From bug hotels to hedgehog homes, everything is coming up roses in Hill of Beath.
That’s because residents have published their five-year community action plan as part of the Coalfields Community Futures initiative.
The local community garden will receive a £13,000 boost from the trust’s £25,000 budget to help get the plan up and running.
Hill of Beath Hawthorn Junior Football Club will receive £4,000 to refurbish the club’s showers, and the local community group will receive £8,000 to set up a biodiversity area in the boggy, wooded area at the foot of the local park.
Dot Smith, chairwoman and secretary of the community group, said: “We wanted to do something with this area, but a drainage scheme would have cost us £50,000 which was clearly out of the question.
“We decided to work with mother nature, rather than try to fight her, and started planning our biodiversity area, which will encourage all sorts of creatures into the area.
“We will put in boardwalks to give children from the primary school the chance to study those creatures in what will essentially be an outdoor classroom.”
Among the moves to encourage wildlife are a bug and beastie hotel, a bee nester, a hedgehog home and a frog and toad shelter as well as willow tree wigwams and tunnels.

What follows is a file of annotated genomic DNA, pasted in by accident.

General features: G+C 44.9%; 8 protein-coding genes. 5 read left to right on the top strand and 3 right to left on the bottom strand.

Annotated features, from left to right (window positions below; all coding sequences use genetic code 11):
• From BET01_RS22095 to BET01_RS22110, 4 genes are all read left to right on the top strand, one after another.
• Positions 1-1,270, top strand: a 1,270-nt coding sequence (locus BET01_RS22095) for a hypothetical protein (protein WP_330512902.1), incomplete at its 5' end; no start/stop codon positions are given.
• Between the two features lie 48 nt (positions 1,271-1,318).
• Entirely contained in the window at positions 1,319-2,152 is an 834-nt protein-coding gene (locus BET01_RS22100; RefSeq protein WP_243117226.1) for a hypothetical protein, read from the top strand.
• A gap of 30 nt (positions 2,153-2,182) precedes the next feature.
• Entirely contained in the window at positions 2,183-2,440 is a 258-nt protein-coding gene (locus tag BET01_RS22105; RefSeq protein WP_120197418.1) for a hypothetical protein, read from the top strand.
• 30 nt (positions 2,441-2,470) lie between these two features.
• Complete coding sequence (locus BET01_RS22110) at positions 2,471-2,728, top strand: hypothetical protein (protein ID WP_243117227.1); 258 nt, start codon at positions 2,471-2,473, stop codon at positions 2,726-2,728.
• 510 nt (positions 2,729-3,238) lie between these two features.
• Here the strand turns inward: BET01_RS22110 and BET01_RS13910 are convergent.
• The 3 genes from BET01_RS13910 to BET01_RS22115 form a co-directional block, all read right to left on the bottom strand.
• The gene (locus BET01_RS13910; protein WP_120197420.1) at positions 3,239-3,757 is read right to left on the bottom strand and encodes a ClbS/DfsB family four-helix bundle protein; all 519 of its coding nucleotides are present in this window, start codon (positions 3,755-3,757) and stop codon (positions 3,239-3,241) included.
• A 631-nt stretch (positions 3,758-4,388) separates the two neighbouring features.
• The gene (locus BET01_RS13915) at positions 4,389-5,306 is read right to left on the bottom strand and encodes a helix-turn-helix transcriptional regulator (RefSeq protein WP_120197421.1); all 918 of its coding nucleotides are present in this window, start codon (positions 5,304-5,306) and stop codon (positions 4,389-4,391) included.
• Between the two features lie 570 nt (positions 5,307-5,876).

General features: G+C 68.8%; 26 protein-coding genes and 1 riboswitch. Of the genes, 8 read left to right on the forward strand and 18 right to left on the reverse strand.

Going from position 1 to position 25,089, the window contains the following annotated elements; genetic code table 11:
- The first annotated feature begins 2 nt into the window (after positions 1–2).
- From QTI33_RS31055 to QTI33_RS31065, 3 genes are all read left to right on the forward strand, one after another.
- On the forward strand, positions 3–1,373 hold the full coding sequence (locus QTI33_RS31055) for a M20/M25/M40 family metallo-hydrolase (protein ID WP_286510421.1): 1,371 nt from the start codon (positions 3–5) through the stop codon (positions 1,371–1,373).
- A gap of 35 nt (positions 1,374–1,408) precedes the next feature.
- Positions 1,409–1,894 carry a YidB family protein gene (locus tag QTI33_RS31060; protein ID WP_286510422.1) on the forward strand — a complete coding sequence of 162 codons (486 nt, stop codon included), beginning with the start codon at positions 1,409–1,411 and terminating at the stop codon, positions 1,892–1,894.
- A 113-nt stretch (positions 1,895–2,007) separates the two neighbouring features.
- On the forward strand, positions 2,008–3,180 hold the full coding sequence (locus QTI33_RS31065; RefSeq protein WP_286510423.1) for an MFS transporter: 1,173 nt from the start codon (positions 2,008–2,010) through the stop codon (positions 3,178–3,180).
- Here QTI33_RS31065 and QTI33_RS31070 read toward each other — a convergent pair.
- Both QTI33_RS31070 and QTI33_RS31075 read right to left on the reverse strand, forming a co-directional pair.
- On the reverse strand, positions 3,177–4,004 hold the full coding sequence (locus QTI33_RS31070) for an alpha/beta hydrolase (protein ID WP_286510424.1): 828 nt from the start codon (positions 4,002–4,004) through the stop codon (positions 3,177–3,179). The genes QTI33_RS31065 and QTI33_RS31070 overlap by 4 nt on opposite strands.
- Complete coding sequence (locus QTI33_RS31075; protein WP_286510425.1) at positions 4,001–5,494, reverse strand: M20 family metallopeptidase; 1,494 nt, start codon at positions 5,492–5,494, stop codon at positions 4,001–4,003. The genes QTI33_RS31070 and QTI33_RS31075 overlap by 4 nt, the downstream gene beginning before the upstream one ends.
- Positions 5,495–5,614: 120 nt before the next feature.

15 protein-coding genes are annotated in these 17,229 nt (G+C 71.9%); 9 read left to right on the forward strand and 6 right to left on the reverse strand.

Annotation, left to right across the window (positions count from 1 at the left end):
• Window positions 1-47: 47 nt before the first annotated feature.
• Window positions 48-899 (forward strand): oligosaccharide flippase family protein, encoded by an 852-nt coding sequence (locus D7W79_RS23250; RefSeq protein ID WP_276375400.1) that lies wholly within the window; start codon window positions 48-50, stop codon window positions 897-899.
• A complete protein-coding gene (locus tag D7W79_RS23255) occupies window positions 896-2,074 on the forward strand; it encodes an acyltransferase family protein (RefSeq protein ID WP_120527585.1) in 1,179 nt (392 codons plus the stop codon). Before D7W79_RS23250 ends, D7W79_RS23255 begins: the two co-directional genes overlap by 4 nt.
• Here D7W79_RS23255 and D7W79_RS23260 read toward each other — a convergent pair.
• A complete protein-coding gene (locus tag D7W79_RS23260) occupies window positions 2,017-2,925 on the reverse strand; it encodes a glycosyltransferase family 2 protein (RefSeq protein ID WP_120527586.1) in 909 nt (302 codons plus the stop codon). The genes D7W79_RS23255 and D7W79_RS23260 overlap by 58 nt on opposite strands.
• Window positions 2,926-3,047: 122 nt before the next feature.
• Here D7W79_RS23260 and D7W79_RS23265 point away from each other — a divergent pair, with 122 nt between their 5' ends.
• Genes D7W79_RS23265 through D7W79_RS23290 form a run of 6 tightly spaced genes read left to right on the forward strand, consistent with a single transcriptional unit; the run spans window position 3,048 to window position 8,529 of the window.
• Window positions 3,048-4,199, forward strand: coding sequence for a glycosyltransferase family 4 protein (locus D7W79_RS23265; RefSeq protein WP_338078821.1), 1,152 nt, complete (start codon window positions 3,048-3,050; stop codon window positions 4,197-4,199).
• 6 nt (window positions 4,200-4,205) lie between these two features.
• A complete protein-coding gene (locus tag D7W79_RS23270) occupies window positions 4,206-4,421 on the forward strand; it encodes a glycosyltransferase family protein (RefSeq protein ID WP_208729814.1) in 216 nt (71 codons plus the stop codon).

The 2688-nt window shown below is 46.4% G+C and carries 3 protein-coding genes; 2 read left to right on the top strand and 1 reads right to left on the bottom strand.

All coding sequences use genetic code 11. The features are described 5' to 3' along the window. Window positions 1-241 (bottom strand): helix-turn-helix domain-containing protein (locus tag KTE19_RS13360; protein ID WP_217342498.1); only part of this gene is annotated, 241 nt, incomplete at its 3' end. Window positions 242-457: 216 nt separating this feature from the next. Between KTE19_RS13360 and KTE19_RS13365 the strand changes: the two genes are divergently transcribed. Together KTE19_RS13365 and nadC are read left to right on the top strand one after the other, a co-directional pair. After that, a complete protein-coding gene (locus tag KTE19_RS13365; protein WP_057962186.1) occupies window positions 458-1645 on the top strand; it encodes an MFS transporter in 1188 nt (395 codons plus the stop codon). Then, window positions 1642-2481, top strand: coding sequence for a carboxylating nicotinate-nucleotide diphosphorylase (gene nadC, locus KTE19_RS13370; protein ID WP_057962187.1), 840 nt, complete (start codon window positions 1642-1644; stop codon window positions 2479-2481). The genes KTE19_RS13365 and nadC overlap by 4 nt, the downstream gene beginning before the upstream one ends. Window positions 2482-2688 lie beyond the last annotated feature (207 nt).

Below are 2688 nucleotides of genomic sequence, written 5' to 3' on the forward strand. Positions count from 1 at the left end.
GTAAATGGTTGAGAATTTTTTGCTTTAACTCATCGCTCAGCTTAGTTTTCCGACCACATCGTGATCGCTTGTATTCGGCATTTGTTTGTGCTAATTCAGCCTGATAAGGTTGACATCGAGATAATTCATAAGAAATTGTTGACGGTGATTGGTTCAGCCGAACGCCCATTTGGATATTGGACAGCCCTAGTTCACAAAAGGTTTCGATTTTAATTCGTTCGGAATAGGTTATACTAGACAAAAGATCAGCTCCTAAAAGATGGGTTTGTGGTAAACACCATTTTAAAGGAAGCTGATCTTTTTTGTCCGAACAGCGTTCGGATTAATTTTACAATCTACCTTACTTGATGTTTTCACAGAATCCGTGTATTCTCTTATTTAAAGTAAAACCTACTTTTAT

Ms Smith added: “We are delighted that the children from Hill of Beath Primary will get what we are sure will be loads of fun in our biodiversity area.
“The school children have been the biggest single group contributing to the Coalfields Community Futures initiative, both by filling in survey forms and voting for the projects that emerged.”
Steering group member Willie Bishop said: “We are confident our new action plan will make a huge difference to the area, with the community garden’s floral displays, benches and artwork, providing a real focus for the community.
“We are really grateful to the Coalfields Regeneration Trust for all their support and funding to help make it all happen,”
Scottish trustee, vice chairman Nicky Wilson, said: “It’s not every day we fund things like bug hotels and hedgehog homes, but I am sure the local schoolchildren will find it all really exciting.”